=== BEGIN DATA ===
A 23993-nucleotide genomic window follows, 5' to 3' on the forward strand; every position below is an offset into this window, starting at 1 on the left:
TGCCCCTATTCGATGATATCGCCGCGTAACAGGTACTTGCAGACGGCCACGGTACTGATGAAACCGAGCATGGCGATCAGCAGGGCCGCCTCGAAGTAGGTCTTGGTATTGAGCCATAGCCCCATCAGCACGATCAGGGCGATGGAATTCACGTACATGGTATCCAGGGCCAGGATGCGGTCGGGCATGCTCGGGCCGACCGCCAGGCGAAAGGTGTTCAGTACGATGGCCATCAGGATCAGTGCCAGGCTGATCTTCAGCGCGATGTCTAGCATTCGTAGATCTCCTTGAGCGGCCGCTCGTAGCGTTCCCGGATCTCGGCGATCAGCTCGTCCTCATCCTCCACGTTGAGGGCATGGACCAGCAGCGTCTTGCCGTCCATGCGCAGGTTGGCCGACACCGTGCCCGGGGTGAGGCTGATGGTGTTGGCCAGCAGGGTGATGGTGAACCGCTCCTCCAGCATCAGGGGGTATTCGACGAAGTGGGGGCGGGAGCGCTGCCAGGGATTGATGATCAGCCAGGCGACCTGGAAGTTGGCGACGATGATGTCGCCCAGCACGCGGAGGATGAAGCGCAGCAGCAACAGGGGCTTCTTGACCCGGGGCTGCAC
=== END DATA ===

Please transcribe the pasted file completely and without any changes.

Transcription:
A 23993-nucleotide genomic window follows, 5' to 3' on the forward strand; every position below is an offset into this window, starting at 1 on the left:
TGCCCCTATTCGATGATATCGCCGCGTAACAGGTACTTGCAGACGGCCACGGTACTGATGAAACCGAGCATGGCGATCAGCAGGGCCGCCTCGAAGTAGGTCTTGGTATTGAGCCATAGCCCCATCAGCACGATCAGGGCGATGGAATTCACGTACATGGTATCCAGGGCCAGGATGCGGTCGGGCATGCTCGGGCCGACCGCCAGGCGAAAGGTGTTCAGTACGATGGCCATCAGGATCAGTGCCAGGCTGATCTTCAGCGCGATGTCTAGCATTCGTAGATCTCCTTGAGCGGCCGCTCGTAGCGTTCCCGGATCTCGGCGATCAGCTCGTCCTCATCCTCCACGTTGAGGGCATGGACCAGCAGCGTCTTGCCGTCCATGCGCAGGTTGGCCGACACCGTGCCCGGGGTGAGGCTGATGGTGTTGGCCAGCAGGGTGATGGTGAACCGCTCCTCCAGCATCAGGGGGTATTCGACGAAGTGGGGGCGGGAGCGCTGCCAGGGATTGATGATCAGCCAGGCGACCTGGAAGTTGGCGACGATGATGTCGCCCAGCACGCGGAGGATGAAGCGCAGCAGCAACAGGGGCTTCTTGACCCGGGGCTGCAC